Would you make your hobby code public?

edited in General
If you're using git you could be hosting your repository on GitHub (which is public by default) or publicly on BitBucket (which has free private or public repositories); but the question is would you make your hobby projects (i.e. projects you don't intend to make money from) public?<div><br></div><div>I'm guarded against it because I don't want people judging my code, design decisions or running away with my ideas (the last being irrational I know, but there you are).</div><div><br></div><div>Would you make your hobby code public?</div>


  • I have finished exactly 1 (very small) project in the past and basically only my friends played it (for that reason the large majority of this post is hypothetical) and I didn't make the code for that public. Come to think of it though, I don't really have much of a reason not to though. I don't mind people judging my code or decisions (at least for that project).<br><br>On the other hand if I'd done a project that I had never tried to earn money from and I was "finished" with it in the sense that I didn't plan to do any more development on it, I don't think it'd hurt much to make the code public.<br><br>Probably the main reason I wouldn't make code public is more emotional than logical, it's my code and I spent all that time and hard working writing it.<br><br>I didn't gain anything but knowledge and experience from writing that code and if somebody took it and put a new name on it and called it theirs, well then great..they have now missed out on the only thing I got out of making that game. If they want to put it up for sale then they can, my game is still out there for free. I think the chances of somebody learning from my code is higher than the chances of anybody gaining money or anything out of it "unfairly."<br>
  • edited
    <font face="Arial, Verdana" size="2" style="font-size: 10pt; ">I would.</font><div style="font-size: 10pt; font-family: Arial, Verdana; font-style: normal; font-variant: normal; font-weight: normal; line-height: normal; "><br></div><div><font face="Arial, Verdana" size="2" style="font-size: 10pt; ">Here's why:</font><div><ul style="font-size: 10pt; "><li><font face="Arial, Verdana" size="2">You may get feedback about the way you do things, even a bug-fix or two.</font></li><li><font face="Arial, Verdana" size="2">Making code public provides extra incentive to WriteGoodCode (and not wrtAnUnrdblMss).</font></li><li><font face="Arial, Verdana" size="2">It will help you use better maintenance systems (version control, for instance).</font></li><li><font face="Arial, Verdana" size="2">It will help you deal with code-deployment issues (dependencies, versioning, etc.). (It's surprisingly difficult to deal with issues of code built on top of code / libraries / other systems that may change).</font></li><li><font face="Arial, Verdana" size="2">If somebody use your code, you may get credits in other projects (games, or web toys, or even articles and a thesis or two), which is quite cool.</font></li><li><font face="Arial, Verdana" size="2">You will be more likely to be able to recover it if something has gone wrong (from a thief, for example).</font></li><li><font face="Arial, Verdana" size="2">It's very nice to be able to show a link to public code when looking for a job.</font></li><li><font face="Arial, Verdana" size="2">You may be able to establish yourself as a semi-expert on some topic (as opposed to someone just talking out of his ass).</font></li><li><font face="Arial, Verdana" size="2">Code that gets a lot of attention, can also be an intimidating experience. So it also helps deal with criticism, and be a bit more realistic and humble about your abilities.</font></li><li><font face="Arial, Verdana" size="2">People ask weird things about your code - you will get the opportunity to look at your code from different angles and perspectives.</font></li><li><font face="Arial, Verdana" size="2">People will also want to know how they can use your code to do slightly different things than it did originally. This forces you to think about wider application, generalisation, and again, looking at your code from more angles.</font></li></ul><div><font size="2"><br></font></div><div style="font-size: 10pt; "><font face="Arial, Verdana" size="2">In short, it will make you a better programmer.</font></div><div style="font-size: 10pt; "><font face="Arial, Verdana" size="2"><br></font></div><div style="font-size: 10pt; "><font face="Arial, Verdana" size="2">(Of course, it is also quite likely that your code will be completely ignored, in which case not all of the benefits listed will be realised).</font></div></div></div><div style="font-size: 10pt; "><font face="Arial, Verdana" size="2"><br></font></div><div style="font-size: 10pt; "><font face="Arial, Verdana" size="2">There are also of course a few bad things that can happen, and in certain circumstances that may overshadow the benefits.</font></div>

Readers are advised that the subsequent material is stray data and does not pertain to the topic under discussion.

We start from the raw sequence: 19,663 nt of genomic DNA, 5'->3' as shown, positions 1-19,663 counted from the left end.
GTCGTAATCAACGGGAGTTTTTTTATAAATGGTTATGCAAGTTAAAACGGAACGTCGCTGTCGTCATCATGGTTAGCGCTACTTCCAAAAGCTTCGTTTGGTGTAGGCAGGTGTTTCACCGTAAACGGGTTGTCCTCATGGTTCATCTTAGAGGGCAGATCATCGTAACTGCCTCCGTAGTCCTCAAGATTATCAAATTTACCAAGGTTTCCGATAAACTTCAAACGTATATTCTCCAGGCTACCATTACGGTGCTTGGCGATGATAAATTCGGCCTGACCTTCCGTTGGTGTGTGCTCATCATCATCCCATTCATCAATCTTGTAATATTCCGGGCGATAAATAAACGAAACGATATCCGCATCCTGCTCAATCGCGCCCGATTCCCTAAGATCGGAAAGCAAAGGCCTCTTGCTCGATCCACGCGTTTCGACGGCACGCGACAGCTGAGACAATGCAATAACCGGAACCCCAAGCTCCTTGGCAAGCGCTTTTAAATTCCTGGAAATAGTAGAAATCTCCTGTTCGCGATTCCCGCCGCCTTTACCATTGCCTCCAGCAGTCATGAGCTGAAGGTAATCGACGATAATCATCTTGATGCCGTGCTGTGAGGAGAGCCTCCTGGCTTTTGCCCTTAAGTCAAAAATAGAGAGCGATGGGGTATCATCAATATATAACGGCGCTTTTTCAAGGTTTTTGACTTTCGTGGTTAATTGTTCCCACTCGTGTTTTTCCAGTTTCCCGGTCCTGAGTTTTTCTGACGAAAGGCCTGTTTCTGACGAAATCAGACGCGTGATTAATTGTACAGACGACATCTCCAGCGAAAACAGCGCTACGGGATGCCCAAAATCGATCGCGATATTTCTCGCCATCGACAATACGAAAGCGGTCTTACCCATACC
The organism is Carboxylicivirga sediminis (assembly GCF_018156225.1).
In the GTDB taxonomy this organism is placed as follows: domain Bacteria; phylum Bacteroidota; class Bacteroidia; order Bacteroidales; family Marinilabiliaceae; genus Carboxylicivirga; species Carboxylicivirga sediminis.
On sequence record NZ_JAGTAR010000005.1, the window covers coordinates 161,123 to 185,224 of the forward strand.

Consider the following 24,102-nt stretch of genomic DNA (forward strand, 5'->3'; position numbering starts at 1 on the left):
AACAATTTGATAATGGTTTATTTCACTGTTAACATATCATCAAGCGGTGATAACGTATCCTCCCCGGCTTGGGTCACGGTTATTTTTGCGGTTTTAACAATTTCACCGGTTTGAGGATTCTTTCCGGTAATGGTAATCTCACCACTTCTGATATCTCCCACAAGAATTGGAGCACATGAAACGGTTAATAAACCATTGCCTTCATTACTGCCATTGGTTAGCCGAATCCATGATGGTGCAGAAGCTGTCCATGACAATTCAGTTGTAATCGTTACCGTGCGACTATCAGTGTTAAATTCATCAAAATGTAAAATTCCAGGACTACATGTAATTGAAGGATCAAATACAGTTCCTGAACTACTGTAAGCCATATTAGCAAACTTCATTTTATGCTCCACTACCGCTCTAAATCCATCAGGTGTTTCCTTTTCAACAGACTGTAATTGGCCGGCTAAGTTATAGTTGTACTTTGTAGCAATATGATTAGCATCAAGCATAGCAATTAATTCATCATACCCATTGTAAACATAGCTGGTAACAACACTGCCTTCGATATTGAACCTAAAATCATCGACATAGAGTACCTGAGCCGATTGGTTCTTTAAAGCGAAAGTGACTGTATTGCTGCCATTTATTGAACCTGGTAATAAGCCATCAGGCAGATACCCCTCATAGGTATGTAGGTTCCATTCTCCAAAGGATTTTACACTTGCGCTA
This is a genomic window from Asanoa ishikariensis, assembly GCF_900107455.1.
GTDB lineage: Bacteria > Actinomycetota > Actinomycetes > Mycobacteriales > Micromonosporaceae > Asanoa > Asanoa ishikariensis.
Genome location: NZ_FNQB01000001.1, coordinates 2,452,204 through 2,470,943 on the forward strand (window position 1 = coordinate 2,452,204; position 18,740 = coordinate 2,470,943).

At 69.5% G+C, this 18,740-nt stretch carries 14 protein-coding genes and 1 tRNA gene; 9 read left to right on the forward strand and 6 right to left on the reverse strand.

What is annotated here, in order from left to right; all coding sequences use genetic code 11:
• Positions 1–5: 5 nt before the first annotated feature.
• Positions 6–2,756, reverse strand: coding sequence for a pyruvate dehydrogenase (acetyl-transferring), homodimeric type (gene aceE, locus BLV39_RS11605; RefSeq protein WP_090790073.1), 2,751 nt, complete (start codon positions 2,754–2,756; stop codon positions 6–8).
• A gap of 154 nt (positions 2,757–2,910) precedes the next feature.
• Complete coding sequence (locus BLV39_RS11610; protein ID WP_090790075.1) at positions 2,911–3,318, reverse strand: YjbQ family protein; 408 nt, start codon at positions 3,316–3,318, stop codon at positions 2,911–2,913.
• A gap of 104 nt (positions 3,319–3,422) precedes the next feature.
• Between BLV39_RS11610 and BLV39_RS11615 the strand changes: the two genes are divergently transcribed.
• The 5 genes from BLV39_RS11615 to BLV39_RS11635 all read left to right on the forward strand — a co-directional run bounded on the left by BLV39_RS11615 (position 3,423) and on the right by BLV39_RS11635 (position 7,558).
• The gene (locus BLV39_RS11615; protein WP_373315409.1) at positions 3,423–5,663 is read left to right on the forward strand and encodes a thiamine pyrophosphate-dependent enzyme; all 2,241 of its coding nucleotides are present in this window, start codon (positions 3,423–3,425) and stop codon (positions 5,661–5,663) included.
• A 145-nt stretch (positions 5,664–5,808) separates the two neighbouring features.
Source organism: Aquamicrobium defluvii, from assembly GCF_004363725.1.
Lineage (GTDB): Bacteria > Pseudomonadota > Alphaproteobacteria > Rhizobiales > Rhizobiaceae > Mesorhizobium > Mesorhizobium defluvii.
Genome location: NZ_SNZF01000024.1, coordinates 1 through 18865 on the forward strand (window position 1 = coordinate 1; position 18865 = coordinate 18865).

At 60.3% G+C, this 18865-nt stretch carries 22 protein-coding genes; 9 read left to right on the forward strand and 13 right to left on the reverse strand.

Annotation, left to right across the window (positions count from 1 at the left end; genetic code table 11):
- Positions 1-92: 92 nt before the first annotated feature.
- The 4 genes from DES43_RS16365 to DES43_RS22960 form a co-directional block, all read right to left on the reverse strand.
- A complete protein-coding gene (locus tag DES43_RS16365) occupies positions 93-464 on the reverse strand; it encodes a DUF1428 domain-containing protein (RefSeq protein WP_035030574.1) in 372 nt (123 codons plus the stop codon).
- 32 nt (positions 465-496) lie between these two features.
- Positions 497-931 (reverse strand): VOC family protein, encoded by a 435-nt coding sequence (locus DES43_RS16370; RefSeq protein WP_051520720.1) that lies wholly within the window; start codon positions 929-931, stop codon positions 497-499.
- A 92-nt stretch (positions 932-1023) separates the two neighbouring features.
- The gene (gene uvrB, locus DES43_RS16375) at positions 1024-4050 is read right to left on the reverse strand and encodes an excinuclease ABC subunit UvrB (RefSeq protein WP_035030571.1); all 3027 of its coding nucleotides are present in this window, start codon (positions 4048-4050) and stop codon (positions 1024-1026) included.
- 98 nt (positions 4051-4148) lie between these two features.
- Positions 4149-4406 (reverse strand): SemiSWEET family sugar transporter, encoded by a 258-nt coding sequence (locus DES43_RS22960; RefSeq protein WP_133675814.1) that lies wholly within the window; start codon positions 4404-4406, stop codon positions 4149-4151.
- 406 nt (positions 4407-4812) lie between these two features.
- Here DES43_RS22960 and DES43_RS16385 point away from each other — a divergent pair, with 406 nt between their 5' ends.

• Sure, I've made things I've written in the past available when I know that I'm not going to be turning them into specific games - or when a system is so general that it's simply fun/interesting for others to mess with.<br><br>Did that with my horrible GM networking framework.<br>
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